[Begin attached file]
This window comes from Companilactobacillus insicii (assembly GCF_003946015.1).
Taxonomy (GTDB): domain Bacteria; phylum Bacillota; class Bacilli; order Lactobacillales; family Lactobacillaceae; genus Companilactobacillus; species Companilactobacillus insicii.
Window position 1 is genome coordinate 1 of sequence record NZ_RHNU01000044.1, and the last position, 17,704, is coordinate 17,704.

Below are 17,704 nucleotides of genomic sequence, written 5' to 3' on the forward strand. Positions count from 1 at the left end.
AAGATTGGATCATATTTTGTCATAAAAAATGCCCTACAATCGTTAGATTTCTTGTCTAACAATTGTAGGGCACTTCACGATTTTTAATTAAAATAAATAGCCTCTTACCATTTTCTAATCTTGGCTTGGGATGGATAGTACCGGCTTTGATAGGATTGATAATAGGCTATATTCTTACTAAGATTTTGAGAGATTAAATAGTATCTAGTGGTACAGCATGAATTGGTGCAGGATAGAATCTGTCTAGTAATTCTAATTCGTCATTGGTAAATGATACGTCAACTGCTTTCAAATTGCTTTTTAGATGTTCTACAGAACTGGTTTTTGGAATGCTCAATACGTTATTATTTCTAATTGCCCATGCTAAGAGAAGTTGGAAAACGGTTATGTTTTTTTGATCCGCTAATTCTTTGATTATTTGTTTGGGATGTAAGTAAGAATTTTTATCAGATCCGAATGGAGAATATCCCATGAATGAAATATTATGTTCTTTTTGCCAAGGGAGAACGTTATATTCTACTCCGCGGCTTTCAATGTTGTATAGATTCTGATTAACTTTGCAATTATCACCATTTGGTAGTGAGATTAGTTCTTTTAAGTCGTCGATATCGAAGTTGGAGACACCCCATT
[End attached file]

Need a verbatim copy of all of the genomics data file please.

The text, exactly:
This window comes from Companilactobacillus insicii (assembly GCF_003946015.1).
Taxonomy (GTDB): domain Bacteria; phylum Bacillota; class Bacilli; order Lactobacillales; family Lactobacillaceae; genus Companilactobacillus; species Companilactobacillus insicii.
Window position 1 is genome coordinate 1 of sequence record NZ_RHNU01000044.1, and the last position, 17,704, is coordinate 17,704.

Below are 17,704 nucleotides of genomic sequence, written 5' to 3' on the forward strand. Positions count from 1 at the left end.
AAGATTGGATCATATTTTGTCATAAAAAATGCCCTACAATCGTTAGATTTCTTGTCTAACAATTGTAGGGCACTTCACGATTTTTAATTAAAATAAATAGCCTCTTACCATTTTCTAATCTTGGCTTGGGATGGATAGTACCGGCTTTGATAGGATTGATAATAGGCTATATTCTTACTAAGATTTTGAGAGATTAAATAGTATCTAGTGGTACAGCATGAATTGGTGCAGGATAGAATCTGTCTAGTAATTCTAATTCGTCATTGGTAAATGATACGTCAACTGCTTTCAAATTGCTTTTTAGATGTTCTACAGAACTGGTTTTTGGAATGCTCAATACGTTATTATTTCTAATTGCCCATGCTAAGAGAAGTTGGAAAACGGTTATGTTTTTTTGATCCGCTAATTCTTTGATTATTTGTTTGGGATGTAAGTAAGAATTTTTATCAGATCCGAATGGAGAATATCCCATGAATGAAATATTATGTTCTTTTTGCCAAGGGAGAACGTTATATTCTACTCCGCGGCTTTCAATGTTGTATAGATTCTGATTAACTTTGCAATTATCACCATTTGGTAGTGAGATTAGTTCTTTTAAGTCGTCGATATCGAAGTTGGAGACACCCCATT